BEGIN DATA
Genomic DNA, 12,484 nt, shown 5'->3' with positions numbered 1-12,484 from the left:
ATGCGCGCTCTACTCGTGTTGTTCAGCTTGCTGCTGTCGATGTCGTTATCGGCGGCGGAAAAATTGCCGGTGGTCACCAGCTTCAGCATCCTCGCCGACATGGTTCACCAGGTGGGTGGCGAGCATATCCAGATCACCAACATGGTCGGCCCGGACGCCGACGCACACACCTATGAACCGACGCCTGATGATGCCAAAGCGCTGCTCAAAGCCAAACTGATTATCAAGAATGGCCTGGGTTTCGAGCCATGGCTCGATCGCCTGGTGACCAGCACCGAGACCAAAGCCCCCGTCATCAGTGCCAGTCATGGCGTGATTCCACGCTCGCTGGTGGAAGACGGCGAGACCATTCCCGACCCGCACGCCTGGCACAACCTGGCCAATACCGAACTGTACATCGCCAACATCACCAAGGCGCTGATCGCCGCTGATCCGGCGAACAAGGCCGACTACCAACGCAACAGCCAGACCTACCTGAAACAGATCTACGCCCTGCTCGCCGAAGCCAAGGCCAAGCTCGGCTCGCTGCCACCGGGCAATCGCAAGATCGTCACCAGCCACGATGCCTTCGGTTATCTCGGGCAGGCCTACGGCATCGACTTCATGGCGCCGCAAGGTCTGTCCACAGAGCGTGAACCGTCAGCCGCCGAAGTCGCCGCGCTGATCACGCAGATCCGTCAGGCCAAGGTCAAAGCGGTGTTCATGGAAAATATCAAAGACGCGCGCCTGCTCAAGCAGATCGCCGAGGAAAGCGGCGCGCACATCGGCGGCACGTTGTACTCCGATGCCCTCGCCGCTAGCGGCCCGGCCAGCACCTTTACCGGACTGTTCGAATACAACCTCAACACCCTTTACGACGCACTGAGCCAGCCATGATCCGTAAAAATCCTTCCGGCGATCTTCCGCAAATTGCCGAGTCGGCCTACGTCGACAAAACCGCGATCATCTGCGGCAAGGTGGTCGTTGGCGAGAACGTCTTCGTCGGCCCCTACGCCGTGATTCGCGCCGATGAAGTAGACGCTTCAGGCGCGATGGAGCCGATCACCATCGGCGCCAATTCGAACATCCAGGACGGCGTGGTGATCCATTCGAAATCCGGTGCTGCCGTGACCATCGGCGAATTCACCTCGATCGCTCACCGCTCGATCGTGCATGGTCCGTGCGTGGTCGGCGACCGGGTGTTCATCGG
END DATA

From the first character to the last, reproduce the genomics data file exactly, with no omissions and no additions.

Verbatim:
Genomic DNA, 12,484 nt, shown 5'->3' with positions numbered 1-12,484 from the left:
ATGCGCGCTCTACTCGTGTTGTTCAGCTTGCTGCTGTCGATGTCGTTATCGGCGGCGGAAAAATTGCCGGTGGTCACCAGCTTCAGCATCCTCGCCGACATGGTTCACCAGGTGGGTGGCGAGCATATCCAGATCACCAACATGGTCGGCCCGGACGCCGACGCACACACCTATGAACCGACGCCTGATGATGCCAAAGCGCTGCTCAAAGCCAAACTGATTATCAAGAATGGCCTGGGTTTCGAGCCATGGCTCGATCGCCTGGTGACCAGCACCGAGACCAAAGCCCCCGTCATCAGTGCCAGTCATGGCGTGATTCCACGCTCGCTGGTGGAAGACGGCGAGACCATTCCCGACCCGCACGCCTGGCACAACCTGGCCAATACCGAACTGTACATCGCCAACATCACCAAGGCGCTGATCGCCGCTGATCCGGCGAACAAGGCCGACTACCAACGCAACAGCCAGACCTACCTGAAACAGATCTACGCCCTGCTCGCCGAAGCCAAGGCCAAGCTCGGCTCGCTGCCACCGGGCAATCGCAAGATCGTCACCAGCCACGATGCCTTCGGTTATCTCGGGCAGGCCTACGGCATCGACTTCATGGCGCCGCAAGGTCTGTCCACAGAGCGTGAACCGTCAGCCGCCGAAGTCGCCGCGCTGATCACGCAGATCCGTCAGGCCAAGGTCAAAGCGGTGTTCATGGAAAATATCAAAGACGCGCGCCTGCTCAAGCAGATCGCCGAGGAAAGCGGCGCGCACATCGGCGGCACGTTGTACTCCGATGCCCTCGCCGCTAGCGGCCCGGCCAGCACCTTTACCGGACTGTTCGAATACAACCTCAACACCCTTTACGACGCACTGAGCCAGCCATGATCCGTAAAAATCCTTCCGGCGATCTTCCGCAAATTGCCGAGTCGGCCTACGTCGACAAAACCGCGATCATCTGCGGCAAGGTGGTCGTTGGCGAGAACGTCTTCGTCGGCCCCTACGCCGTGATTCGCGCCGATGAAGTAGACGCTTCAGGCGCGATGGAGCCGATCACCATCGGCGCCAATTCGAACATCCAGGACGGCGTGGTGATCCATTCGAAATCCGGTGCTGCCGTGACCATCGGCGAATTCACCTCGATCGCTCACCGCTCGATCGTGCATGGTCCGTGCGTGGTCGGCGACCGGGTGTTCATCGG